The State of Georgia is experiencing an expensive and continuing problem finding appropriate housing options for certain offenders experiencing homelessness as well as finding housing for participants in accountability courts. Some offenders are eligible for release but cannot be released because they do not have an appropriate housing option so they remain incarcerated at great expense to the State or local jurisdiction. The Council of Accountability Court Judges (CACJ) has partnered with the Department of Community Supervision (DCS), the Department of Community Affairs (DCA), and the Georgia Department of Corrections (GDC) to support the Reentry Partnership Housing (RPH) program in an effort to enable certain offenders' participation in accountability courts when housing is an issue. The State Housing Trust Fund for the homeless (HTF) is the administrative agent for this program. The HTF is administered by the Georgia Department of Community Affairs (DCA). The assistance will be for up to six (6) months, as determined by the participants’ tier level and scheduled assessment to justify continued need.
A person who is an active participant in the following accountability courts (felony drug, mental health, veterans, family) and who might currently live in an emergency shelter, transitional housing for homeless persons, or a hotel or motel with the stay being paid for by an organization; lives in a car, park, abandoned building, encampment, dilapidated building, on the sidewalk, or similar location; is facing loss of housing within two weeks, has no subsequent residence identified, and lacks the resources or support networks needed to obtain other permanent housing; is in jail, a hospital, or a detox program, but would otherwise have been homeless.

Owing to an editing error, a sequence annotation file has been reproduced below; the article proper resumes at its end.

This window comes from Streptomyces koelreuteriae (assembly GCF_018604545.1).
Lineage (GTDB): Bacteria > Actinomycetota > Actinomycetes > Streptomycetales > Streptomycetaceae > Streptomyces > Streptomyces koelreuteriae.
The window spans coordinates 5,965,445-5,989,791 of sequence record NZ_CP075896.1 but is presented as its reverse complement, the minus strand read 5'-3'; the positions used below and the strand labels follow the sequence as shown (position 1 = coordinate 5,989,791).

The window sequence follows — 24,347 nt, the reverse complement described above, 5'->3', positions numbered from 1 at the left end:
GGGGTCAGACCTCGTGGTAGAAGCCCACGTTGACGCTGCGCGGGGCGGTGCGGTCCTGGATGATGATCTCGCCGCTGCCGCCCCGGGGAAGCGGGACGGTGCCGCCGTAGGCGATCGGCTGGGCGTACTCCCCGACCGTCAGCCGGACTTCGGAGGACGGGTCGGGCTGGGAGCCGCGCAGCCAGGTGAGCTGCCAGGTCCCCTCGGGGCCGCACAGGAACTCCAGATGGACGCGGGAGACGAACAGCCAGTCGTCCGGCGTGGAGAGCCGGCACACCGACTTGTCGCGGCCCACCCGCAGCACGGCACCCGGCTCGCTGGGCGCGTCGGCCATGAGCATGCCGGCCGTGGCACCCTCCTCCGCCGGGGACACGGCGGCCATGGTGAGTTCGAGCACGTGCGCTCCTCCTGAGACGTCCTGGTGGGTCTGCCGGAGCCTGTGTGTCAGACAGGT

Accountability Court participants eligible for placement in the program will exclude:
Offenders with registrable sex offenses
Offenders with a primary mental health diagnosis that is at a level IV or higher according to GA Dept. of Corrections criteria. Persons possessing severe mental health diagnoses at a level IV or higher would be experiencing symptoms that seriously impair adaptive functioning and would require a supportive living environment where intensive case management is present.